C# Programming > Miscellaneous

C# Code Region

Region Code Formatting

C# Code Regions are something offered by versions of Visual Studio to help developers. Code regions are a way to organize and format source code and have no impact on final applications.

Although some programmers do not like regions, they are useful and make coding more efficient when used properly.

Declaring Region Blocks

Even though code formatting regions are not part of the .NET language, Visual Studio treats them like keywords. The keywords you need to know are #region and #endregion. As expected, any source code in between those two tags will be considered part of the region block.

Conviniently region blocks can be located within other code region blocks. If fact you can have as many nested source code regions as you want, although like all things, nesting is best in moderation.

So what happens when a block of source code is in a region? Visual Studio lets you "hide" that particular block of code:

c# code region

Regions can hide pages of C# source code or they can hide a single .NET function. This is the part that many developers do not like. Code regions give developers the ability to potentially create a false sense of organization in source code. However that does not mean that regions can't be useful when used responsibly to create segments within a file of source code.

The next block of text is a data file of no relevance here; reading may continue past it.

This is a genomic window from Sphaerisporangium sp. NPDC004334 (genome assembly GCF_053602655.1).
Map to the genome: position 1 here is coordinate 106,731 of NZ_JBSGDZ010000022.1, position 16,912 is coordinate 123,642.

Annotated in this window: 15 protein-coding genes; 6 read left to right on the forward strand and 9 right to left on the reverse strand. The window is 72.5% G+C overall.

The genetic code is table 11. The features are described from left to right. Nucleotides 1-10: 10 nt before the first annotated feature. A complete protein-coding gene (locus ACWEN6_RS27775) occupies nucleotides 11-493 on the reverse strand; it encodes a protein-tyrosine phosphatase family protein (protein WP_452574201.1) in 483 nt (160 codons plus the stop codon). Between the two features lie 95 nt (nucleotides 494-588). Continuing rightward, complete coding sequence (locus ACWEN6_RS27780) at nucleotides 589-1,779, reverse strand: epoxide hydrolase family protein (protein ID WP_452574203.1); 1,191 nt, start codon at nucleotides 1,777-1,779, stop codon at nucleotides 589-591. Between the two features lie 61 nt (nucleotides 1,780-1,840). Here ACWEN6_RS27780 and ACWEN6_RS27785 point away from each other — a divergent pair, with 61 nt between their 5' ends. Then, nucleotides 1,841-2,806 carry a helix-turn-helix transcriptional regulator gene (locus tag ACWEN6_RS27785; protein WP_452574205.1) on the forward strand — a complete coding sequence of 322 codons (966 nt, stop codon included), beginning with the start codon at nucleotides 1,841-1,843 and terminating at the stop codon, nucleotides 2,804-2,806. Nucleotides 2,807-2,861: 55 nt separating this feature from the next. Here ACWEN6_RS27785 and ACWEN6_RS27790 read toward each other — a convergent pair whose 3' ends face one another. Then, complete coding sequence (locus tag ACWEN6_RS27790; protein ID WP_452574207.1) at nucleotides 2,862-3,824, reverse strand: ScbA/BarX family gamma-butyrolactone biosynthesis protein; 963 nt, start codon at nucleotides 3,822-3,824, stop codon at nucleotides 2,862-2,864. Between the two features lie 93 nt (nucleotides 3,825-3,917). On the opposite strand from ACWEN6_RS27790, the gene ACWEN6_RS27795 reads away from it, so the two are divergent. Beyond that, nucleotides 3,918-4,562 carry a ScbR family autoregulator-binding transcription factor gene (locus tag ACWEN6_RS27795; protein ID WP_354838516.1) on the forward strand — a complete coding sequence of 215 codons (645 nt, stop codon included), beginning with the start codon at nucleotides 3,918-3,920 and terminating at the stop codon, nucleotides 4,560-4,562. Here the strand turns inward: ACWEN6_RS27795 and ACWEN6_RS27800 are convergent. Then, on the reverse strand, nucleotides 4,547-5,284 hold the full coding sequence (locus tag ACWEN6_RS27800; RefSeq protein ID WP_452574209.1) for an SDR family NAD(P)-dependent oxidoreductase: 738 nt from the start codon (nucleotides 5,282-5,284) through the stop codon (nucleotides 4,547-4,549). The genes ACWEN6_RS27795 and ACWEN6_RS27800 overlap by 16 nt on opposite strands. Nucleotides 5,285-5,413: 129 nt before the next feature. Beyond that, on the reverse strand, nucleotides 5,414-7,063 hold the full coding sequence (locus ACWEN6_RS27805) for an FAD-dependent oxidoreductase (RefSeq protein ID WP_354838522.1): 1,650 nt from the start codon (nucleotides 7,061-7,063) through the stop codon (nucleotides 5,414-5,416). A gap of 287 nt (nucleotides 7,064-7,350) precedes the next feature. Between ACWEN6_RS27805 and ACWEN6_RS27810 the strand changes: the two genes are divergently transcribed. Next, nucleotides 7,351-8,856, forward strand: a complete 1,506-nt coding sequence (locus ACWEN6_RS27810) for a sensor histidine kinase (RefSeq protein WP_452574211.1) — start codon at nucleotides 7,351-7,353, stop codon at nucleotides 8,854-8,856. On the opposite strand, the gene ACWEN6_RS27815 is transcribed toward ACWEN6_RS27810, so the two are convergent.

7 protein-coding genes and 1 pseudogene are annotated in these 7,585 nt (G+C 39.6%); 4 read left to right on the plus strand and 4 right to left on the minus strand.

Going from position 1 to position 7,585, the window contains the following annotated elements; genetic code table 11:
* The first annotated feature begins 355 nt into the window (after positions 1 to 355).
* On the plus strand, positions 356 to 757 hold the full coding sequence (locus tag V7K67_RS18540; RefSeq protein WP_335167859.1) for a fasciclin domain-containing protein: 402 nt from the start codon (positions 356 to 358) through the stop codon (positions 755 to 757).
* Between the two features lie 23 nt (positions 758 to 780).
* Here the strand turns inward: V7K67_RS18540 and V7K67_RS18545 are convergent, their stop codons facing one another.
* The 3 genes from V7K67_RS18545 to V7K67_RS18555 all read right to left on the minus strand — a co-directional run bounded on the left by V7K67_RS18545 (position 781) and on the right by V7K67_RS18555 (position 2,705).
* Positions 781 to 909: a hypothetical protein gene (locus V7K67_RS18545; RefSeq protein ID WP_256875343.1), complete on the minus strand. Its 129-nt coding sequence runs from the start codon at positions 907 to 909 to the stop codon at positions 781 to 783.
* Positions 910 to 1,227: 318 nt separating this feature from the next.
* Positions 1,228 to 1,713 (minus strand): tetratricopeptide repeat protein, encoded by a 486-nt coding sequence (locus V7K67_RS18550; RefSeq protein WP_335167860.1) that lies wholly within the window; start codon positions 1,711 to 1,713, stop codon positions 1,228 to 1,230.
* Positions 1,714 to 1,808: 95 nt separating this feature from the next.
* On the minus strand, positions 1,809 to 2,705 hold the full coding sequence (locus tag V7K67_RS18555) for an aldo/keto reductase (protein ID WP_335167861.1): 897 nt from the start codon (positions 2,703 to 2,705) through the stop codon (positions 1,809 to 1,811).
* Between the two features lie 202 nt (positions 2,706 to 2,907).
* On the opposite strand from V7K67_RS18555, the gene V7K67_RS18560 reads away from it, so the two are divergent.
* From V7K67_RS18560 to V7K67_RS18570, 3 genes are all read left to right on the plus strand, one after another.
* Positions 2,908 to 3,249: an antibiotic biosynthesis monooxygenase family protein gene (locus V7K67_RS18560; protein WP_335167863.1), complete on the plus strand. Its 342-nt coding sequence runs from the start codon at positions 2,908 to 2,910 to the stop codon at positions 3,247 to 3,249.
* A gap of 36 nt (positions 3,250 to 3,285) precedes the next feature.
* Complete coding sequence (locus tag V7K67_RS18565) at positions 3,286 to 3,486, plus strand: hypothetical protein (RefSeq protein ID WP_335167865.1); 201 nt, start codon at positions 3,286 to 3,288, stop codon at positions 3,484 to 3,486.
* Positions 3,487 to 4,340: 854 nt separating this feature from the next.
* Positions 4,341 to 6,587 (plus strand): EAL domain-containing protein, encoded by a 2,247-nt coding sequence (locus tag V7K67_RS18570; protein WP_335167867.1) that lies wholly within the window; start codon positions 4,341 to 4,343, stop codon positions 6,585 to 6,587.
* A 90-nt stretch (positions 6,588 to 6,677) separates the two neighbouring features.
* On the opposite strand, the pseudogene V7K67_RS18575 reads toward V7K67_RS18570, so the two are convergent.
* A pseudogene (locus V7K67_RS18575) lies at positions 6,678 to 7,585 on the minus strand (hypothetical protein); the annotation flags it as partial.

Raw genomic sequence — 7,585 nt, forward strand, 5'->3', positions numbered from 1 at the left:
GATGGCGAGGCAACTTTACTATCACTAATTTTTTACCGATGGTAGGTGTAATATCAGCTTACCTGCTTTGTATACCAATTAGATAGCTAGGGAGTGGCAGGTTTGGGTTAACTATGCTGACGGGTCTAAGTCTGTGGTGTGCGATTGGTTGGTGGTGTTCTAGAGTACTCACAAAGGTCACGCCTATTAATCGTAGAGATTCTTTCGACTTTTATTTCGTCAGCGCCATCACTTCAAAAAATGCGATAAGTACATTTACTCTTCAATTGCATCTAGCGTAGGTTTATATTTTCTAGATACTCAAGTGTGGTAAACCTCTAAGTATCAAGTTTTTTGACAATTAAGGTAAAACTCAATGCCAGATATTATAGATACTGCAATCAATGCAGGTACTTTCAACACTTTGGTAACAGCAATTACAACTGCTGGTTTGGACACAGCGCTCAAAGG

Other developers complain about the fact that regions make it uneccesarily tedious to read through a file of code. According to them, hiding code reduces the readability of the program as a whole. While that is true, reading excessively long files of .NET source code also makes it difficult to understand. It is a balance. The point is to format source code to make it easier to read.

Code Formatting Shortcuts

Since C# code regions as part of a toolset to format .NET source code, they come with keyboard shortcuts to make life simpler:

Ctrl+M, Ctrl+M expands/collapses the current region block.
Ctrl+M, Ctrl+O collapses all the region blocks in the current source code file.
Ctrl+M, Ctrl+L has the opposite effect, expanding all .NET code regions.

Using those three keyboard shortcuts, developers can take full advantage of formatting code with region blocks.

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